Give Abang Johari his due


Give Abang Johari his due

Let us never negotiate out of fear. But let us never fear to negotiate.– John F. Kennedy, 35th president of the United States After a harrowing ba

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Let us never negotiate out of fear. But let us never fear to negotiate.

– John F. Kennedy, 35th president of the United States

After a harrowing battle to assert the rights to the state sales tax (SST) which started with its imposition starting Jan 1, 2019, Sarawak was finally given its share of the spoils earlier this week.

Now, make no mistake about it, this is a big deal.

While the official figure of the payment from Petronas was RM2.95 billion for the year of 2019, it was said that the actual amount garnered from SST from all the oil and gas companies were upwards RM3 billion.

In his winding-up speech in the state legislature back in Nov 2018, the chief minister lamented that over the past 42 years, revenue from the five percent royalty to Sarawak amounted to only RM33.5 billion.

This meant, as of 2018, Sarawak has been paid an underwhelming RM797 million annually for the past 42 years with just the five percent royalty.

Understandably, the logical thing to do was to call for a bigger share of the royalty — 20 percent, but the call, as all of us know, had fallen on deaf ears.
It was former prime minister Tun Dr Mahathir Mohamad who had told a dialogue session last year in New York — 15,000km away across the Pacific Ocean from Sarawak — that the 20 percent oil royalty demand by oil producing states was not workable.

The grand old man of politics seemingly at the time, did not muster the courage to tell the people of Sarawak to their faces that their demand could not materialise.

Former finance minister and Democratic Action Party (DAP) secretary-general Lim Guan Eng back in Sept 2019 also snuffed out Sarawak and Sabah’s demands for the 20 percent royalty, citing the nation was currently saddled with huge debts.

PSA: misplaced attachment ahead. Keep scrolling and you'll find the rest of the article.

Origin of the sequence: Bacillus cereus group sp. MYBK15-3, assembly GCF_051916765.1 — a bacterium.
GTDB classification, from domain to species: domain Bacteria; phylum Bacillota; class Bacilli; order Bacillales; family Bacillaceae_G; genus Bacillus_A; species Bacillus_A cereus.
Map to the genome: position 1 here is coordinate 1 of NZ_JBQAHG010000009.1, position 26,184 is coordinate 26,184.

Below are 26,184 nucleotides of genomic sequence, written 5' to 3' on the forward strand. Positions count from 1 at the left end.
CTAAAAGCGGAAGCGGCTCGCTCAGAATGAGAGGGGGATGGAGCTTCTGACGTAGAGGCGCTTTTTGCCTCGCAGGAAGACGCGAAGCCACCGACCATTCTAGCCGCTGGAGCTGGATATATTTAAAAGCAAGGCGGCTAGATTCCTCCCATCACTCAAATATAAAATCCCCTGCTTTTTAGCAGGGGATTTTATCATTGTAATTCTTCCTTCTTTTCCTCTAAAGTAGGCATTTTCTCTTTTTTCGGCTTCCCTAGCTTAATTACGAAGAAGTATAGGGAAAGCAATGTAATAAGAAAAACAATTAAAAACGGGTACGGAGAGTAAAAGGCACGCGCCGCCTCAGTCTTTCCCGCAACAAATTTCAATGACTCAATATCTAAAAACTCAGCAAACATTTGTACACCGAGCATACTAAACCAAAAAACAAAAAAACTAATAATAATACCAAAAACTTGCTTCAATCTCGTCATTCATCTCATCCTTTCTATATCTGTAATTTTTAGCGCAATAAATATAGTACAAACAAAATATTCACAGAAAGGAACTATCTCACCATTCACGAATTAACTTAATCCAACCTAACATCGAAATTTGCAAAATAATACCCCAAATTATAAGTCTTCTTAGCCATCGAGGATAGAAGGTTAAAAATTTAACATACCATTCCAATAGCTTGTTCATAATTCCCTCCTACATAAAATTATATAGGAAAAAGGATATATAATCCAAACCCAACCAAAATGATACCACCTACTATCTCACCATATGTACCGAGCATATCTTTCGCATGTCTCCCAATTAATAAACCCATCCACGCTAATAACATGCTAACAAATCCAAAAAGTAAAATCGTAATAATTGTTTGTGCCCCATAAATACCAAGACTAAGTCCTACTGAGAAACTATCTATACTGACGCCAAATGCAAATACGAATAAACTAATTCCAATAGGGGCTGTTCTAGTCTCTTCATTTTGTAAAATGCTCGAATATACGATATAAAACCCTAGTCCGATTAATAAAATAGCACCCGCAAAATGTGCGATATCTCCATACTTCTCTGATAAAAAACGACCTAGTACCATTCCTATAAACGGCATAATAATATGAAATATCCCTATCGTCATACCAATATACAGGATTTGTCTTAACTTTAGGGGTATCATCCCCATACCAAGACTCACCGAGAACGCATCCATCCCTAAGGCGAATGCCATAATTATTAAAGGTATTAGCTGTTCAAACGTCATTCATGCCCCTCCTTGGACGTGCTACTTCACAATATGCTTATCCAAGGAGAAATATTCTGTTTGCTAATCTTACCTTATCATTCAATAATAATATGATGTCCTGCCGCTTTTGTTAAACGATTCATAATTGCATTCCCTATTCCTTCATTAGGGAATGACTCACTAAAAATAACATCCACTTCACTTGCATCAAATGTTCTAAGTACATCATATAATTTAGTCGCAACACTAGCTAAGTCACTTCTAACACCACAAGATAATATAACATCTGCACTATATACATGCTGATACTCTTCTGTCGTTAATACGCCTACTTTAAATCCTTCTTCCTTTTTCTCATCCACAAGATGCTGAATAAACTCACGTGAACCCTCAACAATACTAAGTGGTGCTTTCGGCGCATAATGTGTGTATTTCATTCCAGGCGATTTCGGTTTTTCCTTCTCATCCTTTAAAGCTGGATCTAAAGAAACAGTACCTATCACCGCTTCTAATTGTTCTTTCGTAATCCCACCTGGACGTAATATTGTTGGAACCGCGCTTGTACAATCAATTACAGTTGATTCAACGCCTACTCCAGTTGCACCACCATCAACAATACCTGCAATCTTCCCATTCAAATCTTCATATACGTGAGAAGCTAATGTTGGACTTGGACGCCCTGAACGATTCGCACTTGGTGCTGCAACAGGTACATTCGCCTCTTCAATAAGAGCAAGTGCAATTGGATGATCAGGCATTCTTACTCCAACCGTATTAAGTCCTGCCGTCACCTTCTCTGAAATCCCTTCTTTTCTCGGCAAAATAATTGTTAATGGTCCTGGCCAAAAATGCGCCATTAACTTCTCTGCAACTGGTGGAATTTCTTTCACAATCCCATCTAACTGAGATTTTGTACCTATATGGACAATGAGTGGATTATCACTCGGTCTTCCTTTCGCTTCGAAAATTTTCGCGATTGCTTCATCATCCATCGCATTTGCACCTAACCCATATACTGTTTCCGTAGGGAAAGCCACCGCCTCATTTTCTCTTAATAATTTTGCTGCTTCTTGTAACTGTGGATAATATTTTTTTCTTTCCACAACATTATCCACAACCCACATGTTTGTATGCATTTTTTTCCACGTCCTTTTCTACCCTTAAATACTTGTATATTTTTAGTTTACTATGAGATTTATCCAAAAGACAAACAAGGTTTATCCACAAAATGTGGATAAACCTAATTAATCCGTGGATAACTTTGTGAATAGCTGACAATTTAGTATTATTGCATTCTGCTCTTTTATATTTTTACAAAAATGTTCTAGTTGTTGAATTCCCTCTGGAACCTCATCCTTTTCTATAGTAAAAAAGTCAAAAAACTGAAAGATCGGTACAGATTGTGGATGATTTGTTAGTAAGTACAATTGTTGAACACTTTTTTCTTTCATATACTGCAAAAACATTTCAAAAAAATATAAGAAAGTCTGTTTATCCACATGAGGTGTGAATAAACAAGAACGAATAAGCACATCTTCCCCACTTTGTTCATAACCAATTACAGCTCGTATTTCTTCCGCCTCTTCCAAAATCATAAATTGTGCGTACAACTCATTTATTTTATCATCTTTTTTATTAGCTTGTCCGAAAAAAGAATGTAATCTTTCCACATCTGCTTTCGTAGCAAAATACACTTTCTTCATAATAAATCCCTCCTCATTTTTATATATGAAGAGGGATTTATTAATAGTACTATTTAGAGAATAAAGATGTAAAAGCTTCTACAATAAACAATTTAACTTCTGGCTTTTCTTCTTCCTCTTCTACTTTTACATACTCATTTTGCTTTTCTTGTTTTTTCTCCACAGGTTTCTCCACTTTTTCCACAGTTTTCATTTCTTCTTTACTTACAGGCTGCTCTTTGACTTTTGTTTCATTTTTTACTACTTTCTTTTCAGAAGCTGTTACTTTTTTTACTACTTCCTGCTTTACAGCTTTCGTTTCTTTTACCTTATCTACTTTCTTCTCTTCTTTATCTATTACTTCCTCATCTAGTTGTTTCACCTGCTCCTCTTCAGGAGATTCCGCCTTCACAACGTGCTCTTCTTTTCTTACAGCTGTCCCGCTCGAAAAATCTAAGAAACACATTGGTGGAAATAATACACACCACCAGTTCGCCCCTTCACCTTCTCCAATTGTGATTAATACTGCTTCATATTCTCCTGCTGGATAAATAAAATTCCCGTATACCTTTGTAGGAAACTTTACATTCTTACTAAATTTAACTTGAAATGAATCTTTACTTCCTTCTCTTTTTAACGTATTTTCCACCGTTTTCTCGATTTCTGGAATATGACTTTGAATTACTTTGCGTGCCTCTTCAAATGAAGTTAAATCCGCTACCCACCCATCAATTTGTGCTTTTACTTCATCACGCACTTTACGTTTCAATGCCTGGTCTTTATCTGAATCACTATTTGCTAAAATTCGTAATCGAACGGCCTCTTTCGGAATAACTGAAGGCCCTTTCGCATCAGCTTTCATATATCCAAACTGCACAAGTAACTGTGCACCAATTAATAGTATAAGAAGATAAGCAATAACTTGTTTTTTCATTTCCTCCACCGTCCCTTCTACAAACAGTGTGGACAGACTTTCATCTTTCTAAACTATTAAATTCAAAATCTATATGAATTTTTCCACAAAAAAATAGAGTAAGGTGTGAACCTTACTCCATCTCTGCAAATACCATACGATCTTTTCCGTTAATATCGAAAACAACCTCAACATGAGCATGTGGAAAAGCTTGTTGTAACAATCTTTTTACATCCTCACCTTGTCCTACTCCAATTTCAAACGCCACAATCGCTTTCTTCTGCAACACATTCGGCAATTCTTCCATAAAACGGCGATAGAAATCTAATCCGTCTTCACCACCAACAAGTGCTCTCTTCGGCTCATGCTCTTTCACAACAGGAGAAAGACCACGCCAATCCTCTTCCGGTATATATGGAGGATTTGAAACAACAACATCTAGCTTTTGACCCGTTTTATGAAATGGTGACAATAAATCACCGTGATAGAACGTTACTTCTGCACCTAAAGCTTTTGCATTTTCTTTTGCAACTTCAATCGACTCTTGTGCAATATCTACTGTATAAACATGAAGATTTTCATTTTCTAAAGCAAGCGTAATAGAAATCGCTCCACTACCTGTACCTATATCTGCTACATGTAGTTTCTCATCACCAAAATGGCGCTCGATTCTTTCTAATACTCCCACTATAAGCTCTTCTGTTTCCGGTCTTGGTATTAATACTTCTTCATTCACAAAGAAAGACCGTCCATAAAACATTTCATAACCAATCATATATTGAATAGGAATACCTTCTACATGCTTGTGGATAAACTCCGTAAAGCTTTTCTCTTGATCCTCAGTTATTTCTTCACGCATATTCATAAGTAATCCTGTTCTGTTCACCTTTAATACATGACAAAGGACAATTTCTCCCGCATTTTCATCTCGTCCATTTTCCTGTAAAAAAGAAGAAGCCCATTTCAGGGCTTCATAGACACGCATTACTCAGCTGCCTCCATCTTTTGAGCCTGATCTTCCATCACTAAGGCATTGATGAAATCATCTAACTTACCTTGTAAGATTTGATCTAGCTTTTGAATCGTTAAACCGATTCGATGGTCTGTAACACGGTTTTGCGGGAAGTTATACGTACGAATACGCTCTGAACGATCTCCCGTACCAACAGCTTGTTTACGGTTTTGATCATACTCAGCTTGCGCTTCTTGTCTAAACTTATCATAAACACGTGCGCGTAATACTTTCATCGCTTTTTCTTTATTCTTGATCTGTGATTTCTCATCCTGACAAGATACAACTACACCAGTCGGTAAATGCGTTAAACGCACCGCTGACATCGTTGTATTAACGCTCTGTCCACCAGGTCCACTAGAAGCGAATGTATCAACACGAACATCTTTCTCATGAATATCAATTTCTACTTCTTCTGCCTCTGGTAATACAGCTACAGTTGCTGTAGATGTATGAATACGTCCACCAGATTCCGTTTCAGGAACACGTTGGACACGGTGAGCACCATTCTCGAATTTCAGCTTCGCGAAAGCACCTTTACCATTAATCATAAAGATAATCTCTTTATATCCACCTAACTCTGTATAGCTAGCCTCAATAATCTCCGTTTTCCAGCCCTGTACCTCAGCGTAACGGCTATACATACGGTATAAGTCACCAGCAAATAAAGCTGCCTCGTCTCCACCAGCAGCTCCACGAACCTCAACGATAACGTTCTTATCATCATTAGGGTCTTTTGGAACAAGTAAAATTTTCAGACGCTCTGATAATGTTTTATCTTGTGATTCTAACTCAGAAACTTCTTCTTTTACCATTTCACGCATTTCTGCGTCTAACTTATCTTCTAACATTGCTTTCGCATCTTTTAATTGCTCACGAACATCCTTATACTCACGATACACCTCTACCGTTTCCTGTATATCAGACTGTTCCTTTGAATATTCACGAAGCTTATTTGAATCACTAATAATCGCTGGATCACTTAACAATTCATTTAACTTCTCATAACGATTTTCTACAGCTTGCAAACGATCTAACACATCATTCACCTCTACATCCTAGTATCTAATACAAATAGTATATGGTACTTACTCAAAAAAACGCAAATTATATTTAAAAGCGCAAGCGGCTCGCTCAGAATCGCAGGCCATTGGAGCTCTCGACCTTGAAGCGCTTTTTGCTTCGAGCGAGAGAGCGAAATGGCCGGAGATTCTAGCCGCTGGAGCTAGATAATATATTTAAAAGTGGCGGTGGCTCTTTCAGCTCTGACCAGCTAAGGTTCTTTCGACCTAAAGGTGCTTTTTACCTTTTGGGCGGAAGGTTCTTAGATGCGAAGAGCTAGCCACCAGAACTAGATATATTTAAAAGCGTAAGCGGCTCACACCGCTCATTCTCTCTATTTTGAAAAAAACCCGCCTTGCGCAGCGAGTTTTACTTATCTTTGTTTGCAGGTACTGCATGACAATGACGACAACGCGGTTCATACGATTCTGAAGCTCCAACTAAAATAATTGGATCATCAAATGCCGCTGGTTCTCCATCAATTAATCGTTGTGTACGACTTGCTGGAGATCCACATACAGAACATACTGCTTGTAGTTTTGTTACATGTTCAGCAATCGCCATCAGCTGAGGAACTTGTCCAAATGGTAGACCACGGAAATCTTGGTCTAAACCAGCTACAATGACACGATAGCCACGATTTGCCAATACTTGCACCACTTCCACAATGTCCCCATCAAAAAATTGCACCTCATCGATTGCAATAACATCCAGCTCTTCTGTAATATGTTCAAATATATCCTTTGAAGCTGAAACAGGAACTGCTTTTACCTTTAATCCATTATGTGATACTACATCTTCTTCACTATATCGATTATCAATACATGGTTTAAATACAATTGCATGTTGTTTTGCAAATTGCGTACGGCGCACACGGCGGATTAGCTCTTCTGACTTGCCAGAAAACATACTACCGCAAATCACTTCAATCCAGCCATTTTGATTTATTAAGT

This came after their back-to-back promise in 2017, when Lim and state DAP chief Chong Chieng Jen told a press conference after their DAP national leadership retreat in Subang Jaya that PH would pay the 20 percent royalty to Sarawak and Sabah along with returning 50 percent of all tax receipts collected from the two states.

Later in 2017, Chong even went to the length of saying that Sarawak does not have to beg for their 20 percent oil royalty, assuring that PH will pay its due during a sitting in Sarawak DUN.

We all know how that turned out.

That is where the ingenuity of the state government led by Chief Minister Datuk Patinggi Abang Johari Tun Openg must not be understated.

In the thinking of the Gabungan Parti Sarawak (GPS) leaders, there are various other ways to skin a cat as proven by the introduction of SST.

Say what you want about it — autonomy, devolution of powers, etc — the end goal is that Sarawak wanted a bigger share of the pie that is the oil and gas production revenue, and we got that.

The journey has not been smooth sailing, the imposition of SST in the past year has been debated, scrutinised by the oil and gas company along with Malayan-based lawyers.

But look at where we are now, look at Sarawak — we have been able to successfully negotiate a settlement for SST with Petronas and the federal government.

Even Sabah, whose initial response to SST was muted, joined in to claim their share of the spoils — to the chagrin of Sarawakians who had been left to fend for its own during the legal battles with Petronas in the past year.

State leaders have been correct to say that such milestone is a sign of things to come and that even more state rights will be returned to Sarawak.

This was possible due to a federal government that has shown its intent to pander to the aspirations of Sarawakians as well as Sabahans by displaying it through actions and not mere words.

The fight to return more state rights has not slowed down under Perikatan Nasional (PN) as the opposition leaders would have you believe, rather, it has been stepped up.

While the reactions have been mixed with the formation of the Special Council on Malaysia Agreement 1963 (MA63) announced by Prime Minister Tan Sri Muhyiddin Yassin recently, at the very the least, PN has shown that it is able to negotiate in good faith.

However, take nothing away from Abang Johari and the rest of the state government, they too have been exceptional.